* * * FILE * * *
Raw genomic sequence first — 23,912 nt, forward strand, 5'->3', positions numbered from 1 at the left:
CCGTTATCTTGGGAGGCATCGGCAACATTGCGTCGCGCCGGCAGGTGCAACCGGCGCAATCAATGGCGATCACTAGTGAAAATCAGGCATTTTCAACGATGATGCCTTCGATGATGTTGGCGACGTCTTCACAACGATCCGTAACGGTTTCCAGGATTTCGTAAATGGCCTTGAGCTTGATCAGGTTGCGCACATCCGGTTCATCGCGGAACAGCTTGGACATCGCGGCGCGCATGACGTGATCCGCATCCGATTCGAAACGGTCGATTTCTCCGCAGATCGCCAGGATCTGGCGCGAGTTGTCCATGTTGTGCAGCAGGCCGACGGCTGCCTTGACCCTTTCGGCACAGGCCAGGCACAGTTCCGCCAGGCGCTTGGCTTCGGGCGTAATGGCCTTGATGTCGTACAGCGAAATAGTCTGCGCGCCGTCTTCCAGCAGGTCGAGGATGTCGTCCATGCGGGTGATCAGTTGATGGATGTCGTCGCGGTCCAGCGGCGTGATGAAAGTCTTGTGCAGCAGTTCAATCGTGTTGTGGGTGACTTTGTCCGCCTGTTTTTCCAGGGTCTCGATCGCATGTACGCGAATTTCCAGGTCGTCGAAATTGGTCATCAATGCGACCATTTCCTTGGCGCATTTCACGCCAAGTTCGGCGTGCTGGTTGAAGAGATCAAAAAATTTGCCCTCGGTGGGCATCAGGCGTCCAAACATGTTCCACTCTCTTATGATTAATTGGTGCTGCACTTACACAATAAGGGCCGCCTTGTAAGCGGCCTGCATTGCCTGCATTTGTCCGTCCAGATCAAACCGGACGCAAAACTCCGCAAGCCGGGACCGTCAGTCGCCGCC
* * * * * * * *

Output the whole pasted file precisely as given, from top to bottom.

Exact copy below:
Raw genomic sequence first — 23,912 nt, forward strand, 5'->3', positions numbered from 1 at the left:
CCGTTATCTTGGGAGGCATCGGCAACATTGCGTCGCGCCGGCAGGTGCAACCGGCGCAATCAATGGCGATCACTAGTGAAAATCAGGCATTTTCAACGATGATGCCTTCGATGATGTTGGCGACGTCTTCACAACGATCCGTAACGGTTTCCAGGATTTCGTAAATGGCCTTGAGCTTGATCAGGTTGCGCACATCCGGTTCATCGCGGAACAGCTTGGACATCGCGGCGCGCATGACGTGATCCGCATCCGATTCGAAACGGTCGATTTCTCCGCAGATCGCCAGGATCTGGCGCGAGTTGTCCATGTTGTGCAGCAGGCCGACGGCTGCCTTGACCCTTTCGGCACAGGCCAGGCACAGTTCCGCCAGGCGCTTGGCTTCGGGCGTAATGGCCTTGATGTCGTACAGCGAAATAGTCTGCGCGCCGTCTTCCAGCAGGTCGAGGATGTCGTCCATGCGGGTGATCAGTTGATGGATGTCGTCGCGGTCCAGCGGCGTGATGAAAGTCTTGTGCAGCAGTTCAATCGTGTTGTGGGTGACTTTGTCCGCCTGTTTTTCCAGGGTCTCGATCGCATGTACGCGAATTTCCAGGTCGTCGAAATTGGTCATCAATGCGACCATTTCCTTGGCGCATTTCACGCCAAGTTCGGCGTGCTGGTTGAAGAGATCAAAAAATTTGCCCTCGGTGGGCATCAGGCGTCCAAACATGTTCCACTCTCTTATGATTAATTGGTGCTGCACTTACACAATAAGGGCCGCCTTGTAAGCGGCCTGCATTGCCTGCATTTGTCCGTCCAGATCAAACCGGACGCAAAACTCCGCAAGCCGGGACCGTCAGTCGCCGCC